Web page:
Life on the Web
For the most part, activities on the Web are projections of activities that had been going on before it: banking, travel arrangements, publishing, document sharing, news, etc. But in some important ways, the resulting new whole is much more than the sum of the old parts. There is life on the Web that doesn’t exist elsewhere. That new life is fueled by economic incentives that couldn’t possibly exist in platforms bound by physical limitations, and that pertain to the virtual world of information. And so the question arises: are we really ready to cope when the Metaverse calls our home phones?
Here is a real story of this brave new world, one which, with some spices of imagination, could be the basis for a cyperpunk novel `a-la Snow Crash.
Back in early June I received an email from someone with an eastern European female name asking if I would give her permission to translate into Belorussian my old list of Portuguese idioms literally translated into English. She said: “Every translation we ever do does not costs [sic] a penny for the webpage, which is translated. All we ask is to link back in whatever way you feel confident about it.” I told her she had my permission, and to send me the link so that I could see the result.
A week later I received an email from that person showing me the result and reinforcing the request for me to link back in whatever way it felt right. Since I was busy preparing for my summer travels, I didn’t reply. A few days later, already in Portugal, I received another email from that person insisting on the link back. This was starting to smell fishy, so I just sent back a quick email saying that I was out of the country, and that I would look into it once I got back. A few days later, I got a Facebook invitation to friend this person, which got me a bit concerned that I was dealing with a deranged person; I ignored the invitation. I got back to the US, but I didn’t look into it, because the pressure to link back to her site made my mental spam filter spring into action. To my surprise and alarm, last week this person called my home phone twice and left messages asking for the link back. This is when the story went into the creeeeepy zone. How did this person get my home phone number and why is she calling?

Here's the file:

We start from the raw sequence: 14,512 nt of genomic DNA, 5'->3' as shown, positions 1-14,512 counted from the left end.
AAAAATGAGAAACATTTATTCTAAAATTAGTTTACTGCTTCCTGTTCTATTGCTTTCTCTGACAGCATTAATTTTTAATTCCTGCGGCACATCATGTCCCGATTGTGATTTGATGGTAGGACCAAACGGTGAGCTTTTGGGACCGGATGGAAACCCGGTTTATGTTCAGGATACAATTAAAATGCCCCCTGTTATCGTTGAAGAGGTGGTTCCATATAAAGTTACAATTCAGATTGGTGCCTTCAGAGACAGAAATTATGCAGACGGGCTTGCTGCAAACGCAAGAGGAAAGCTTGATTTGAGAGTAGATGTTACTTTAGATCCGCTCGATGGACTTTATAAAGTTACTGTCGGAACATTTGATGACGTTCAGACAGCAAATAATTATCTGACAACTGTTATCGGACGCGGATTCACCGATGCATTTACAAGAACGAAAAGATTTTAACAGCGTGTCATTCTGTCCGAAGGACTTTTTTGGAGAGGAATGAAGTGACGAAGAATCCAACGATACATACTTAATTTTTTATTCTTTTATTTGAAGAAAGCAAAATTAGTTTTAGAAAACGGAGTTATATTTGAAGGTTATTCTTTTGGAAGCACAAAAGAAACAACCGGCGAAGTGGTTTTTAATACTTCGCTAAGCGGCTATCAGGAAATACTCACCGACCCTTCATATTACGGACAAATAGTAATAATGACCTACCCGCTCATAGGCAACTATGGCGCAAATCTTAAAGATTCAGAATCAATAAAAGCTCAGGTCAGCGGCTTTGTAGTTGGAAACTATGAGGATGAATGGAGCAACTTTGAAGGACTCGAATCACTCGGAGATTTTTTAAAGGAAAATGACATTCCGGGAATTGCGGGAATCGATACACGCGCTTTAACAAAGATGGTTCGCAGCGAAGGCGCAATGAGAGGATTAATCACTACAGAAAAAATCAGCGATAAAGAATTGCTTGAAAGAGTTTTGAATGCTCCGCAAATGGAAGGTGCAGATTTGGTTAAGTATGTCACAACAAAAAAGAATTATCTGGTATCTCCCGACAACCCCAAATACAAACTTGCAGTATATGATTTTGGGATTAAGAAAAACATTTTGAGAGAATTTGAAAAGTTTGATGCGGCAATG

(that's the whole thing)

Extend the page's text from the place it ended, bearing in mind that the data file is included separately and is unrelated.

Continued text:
Creeped out by this development of Metaverse’s links invading my home phone voice mail, I finally took a look at her page and the site it hangs from. I also Googled her name and found a similar translation story in several articles out there. There is no question, it’s an SEO scheme of some sort which, at least, eases the fear that this is a crazy person. It seems to work like this: this person goes out and finds interesting English content, contacts the authors for permission to translate them, and requests the link back from them. She seems to be doing several articles per day, but not many link back. Some do. That translated content is not featured anywhere on that site, it’s hidden inside; but the site accumulates the back links from all the different sources, therefore, in principle, making it climb up the PageRanks of search engines.
When I teach Information Retrieval, I give one lecture about Search Engine Optimization. Link exchanges is one of SEO’s modus operandi. These exchange requests are usually peacefully delivered in the form of spam that no one pays attention to. What I’m seeing here with this woman is a new level in that game: someone is hiring translators, paying them — possibly by the number of links back they achieve. So these translators get serious about the trade and pursue the back links systematically and persistently as if their livelihood depended on them — which it probably does.
‘Being found’ on the Web is a serious business. As online financial transactions increase, this is only going to get more important. Landing on the top 5 hits on search engines for specific keywords is a feat that many web sites aim for. This is quite an amazing state of affairs, considering that the Web didn’t exist until 1992 or so. Now, it supports trillion-dollar transactions, a big chunk of which have absolutely nothing to do with the old activities that existed before, but that are solely about the Web itself: the placement of information in front of people’s eyeballs. The SEO business is large enough to employ ‘mechanical turks’ doing all sorts of activities to optimize that placement.
The creepiest thing, though, is that this site that this woman is producing content for seems to have their headquarters right here in Orange County, just a couple of miles from where I live… The burbclaves of Snow Crash are thought to refer to the gated communities of Orange County. hmm…